Many people think that after an accident the biggest component of their compensation payout is for pain and suffering. While in many cases pain and suffering compensation can be significant, the example which we set out below shows that there may well be more valuable components to your compensation claim.
But let’s start at the beginning: why do people think that pain and suffering attracts the highest compensation amount in Queensland?
First of all, serious car accidents or workplace accidents often lead to significant and painful injuries.
For example, you may be treated in hospital for a few weeks (or even a month or two).
Once you are released from hospital, it is not uncommon that over the subsequent months (maybe years) you require multiple surgeries.
And in many cases we see that our clients require care and support of family members for many months after the accident.
During this period, our clients often experience pain and ongoing difficulties every day and it is difficult to focus on anything else.
The compensation for pain and suffering is supposed to be there to compensate you for this daily struggle.
What people often don’t realise though is that compensation for pain and suffering is not unlimited, and in Queensland there are some significant limitations.
First of all, in personal injury cases in Queensland there is no possibility of a jury trial. So what you have seen in the legal dramas on TV that a sympathetic jury comes in with a huge verdict in your favour just cannot happen in this State.
Secondly, the amount of pain and suffering compensation is limited by legislation, namely the Civil Liability Regulations.
How does the legislation cap pain and suffering compensation? Imagine a long list which covers virtually all parts of the body. The legislation then sets out minimum and maximum ranges of pain and suffering compensation depending on the severity of the injury. (The severity is determined based on medical evidence).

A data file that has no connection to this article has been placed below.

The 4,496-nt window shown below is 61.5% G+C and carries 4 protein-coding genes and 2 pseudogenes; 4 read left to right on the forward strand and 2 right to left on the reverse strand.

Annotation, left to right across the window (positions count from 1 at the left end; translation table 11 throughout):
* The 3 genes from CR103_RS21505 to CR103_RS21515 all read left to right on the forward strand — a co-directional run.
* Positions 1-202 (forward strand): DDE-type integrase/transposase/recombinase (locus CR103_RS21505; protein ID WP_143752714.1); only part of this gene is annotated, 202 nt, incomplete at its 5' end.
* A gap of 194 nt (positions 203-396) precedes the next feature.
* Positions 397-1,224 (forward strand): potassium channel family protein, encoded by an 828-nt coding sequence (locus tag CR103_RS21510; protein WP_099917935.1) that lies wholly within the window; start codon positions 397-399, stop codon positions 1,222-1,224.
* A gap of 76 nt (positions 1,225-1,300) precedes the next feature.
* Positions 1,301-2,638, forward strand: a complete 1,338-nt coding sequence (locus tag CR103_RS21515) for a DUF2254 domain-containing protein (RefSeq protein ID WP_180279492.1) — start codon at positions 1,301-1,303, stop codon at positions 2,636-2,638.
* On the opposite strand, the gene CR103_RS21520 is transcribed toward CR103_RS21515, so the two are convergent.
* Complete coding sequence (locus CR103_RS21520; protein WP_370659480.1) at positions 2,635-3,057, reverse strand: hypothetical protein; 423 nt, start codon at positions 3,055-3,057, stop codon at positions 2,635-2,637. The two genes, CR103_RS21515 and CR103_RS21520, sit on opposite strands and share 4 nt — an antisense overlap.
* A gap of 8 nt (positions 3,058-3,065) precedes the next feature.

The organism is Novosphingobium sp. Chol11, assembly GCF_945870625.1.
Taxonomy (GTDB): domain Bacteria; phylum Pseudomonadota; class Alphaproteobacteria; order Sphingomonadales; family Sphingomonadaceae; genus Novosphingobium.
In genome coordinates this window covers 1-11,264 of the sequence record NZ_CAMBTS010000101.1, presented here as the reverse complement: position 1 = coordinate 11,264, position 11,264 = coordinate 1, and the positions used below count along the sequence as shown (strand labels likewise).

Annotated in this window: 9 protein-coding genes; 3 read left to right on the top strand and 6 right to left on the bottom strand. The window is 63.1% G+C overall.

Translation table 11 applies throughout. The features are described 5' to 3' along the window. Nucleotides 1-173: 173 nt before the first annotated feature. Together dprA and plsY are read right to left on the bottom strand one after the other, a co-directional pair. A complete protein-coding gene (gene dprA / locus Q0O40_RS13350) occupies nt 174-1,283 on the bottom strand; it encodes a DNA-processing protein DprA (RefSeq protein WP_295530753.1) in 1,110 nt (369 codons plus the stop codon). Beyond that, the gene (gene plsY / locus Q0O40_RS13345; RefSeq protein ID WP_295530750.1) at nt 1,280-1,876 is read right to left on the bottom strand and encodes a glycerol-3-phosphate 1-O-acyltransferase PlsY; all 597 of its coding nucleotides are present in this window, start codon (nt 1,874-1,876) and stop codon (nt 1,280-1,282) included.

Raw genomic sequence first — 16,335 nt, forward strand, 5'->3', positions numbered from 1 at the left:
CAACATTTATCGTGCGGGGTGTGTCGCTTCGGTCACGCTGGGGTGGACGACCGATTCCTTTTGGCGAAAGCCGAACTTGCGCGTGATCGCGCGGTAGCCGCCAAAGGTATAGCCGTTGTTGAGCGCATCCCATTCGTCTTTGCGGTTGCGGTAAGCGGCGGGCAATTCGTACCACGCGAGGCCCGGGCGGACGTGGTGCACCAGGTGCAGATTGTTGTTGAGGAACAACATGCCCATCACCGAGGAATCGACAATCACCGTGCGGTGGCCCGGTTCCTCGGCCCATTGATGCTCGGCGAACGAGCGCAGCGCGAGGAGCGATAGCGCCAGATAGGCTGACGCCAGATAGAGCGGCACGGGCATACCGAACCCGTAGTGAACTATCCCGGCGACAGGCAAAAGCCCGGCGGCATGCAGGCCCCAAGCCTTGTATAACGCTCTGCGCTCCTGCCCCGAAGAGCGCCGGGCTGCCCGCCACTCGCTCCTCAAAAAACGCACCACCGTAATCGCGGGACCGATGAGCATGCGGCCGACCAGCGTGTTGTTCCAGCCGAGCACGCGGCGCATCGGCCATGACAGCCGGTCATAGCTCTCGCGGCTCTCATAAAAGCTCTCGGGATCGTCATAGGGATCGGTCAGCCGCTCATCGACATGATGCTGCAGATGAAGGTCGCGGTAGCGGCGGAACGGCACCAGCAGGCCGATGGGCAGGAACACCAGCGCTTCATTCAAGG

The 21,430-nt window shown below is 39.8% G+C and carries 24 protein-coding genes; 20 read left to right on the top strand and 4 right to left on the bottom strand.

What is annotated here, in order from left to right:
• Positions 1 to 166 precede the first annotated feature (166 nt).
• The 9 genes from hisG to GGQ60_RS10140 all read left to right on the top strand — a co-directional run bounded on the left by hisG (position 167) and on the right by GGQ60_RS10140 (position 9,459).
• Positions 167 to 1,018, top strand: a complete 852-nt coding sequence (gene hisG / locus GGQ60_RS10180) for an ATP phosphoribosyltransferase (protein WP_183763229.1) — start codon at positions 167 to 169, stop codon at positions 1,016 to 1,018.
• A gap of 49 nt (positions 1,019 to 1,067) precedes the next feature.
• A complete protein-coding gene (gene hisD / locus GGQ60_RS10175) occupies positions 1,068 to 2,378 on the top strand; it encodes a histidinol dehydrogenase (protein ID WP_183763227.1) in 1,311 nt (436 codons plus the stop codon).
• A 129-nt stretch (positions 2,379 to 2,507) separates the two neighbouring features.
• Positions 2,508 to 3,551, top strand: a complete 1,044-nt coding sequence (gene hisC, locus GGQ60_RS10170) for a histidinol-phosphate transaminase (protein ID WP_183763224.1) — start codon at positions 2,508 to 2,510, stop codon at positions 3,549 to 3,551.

Now, imagine that you are awarded a compensation of $100,000 for pain and suffering. In Queensland this would suggest that you have suffered fairly significant injuries.
Many people would consider that $100,000 compensation is a significant amount. But just consider the following example to see how this compensation compares with other components of your claim.
Let’s take our client who is a 32 year old house painter with usual weekly earnings of $2,000. Our client suffers a disc bulge in his spine in a workplace accident and they require time off work, spinal surgery and subsequent physiotherapy and rehabilitation.
The short term consequence of the accident is that our client is unable to return to any form of work for approximately 1 year.
Even after our client’s condition improves, the medical advice is that they should find alternative employment with light duties. Eventually, our client finds a customer service role at a hardware store, earning approximately $24 per hour. This equates to a weekly income of approximately $915, assuming full time employment.
Our client can recover as compensation the wages he has already lost (called past economic loss) as well as wages he will likely lose in the future (called future economic loss).
In this scenario, our client would recover $104,000 in respect of the 1 year period when he was unable to return to work.
But the biggest component of the claim is our client’s future economic loss. Prior to the accident, our client was able to earn $2,000 but know he only earns $915. So he is able to recover a weekly loss of $1,085 for a period of 35 years (that is, until reaching age 67, which is the retirement age). This is a compensation amount of $801,540.
Bear in mind, in this calculation we have taken into account certain discounting factors.
So as you can see, in many cases, the compensation for future economic loss far exceeds pain and suffering compensation.
Many firms try to rush you to sign up with them without carefully considering your options. We encourage you to first learn about your personal injury claim. You should ask yourself:
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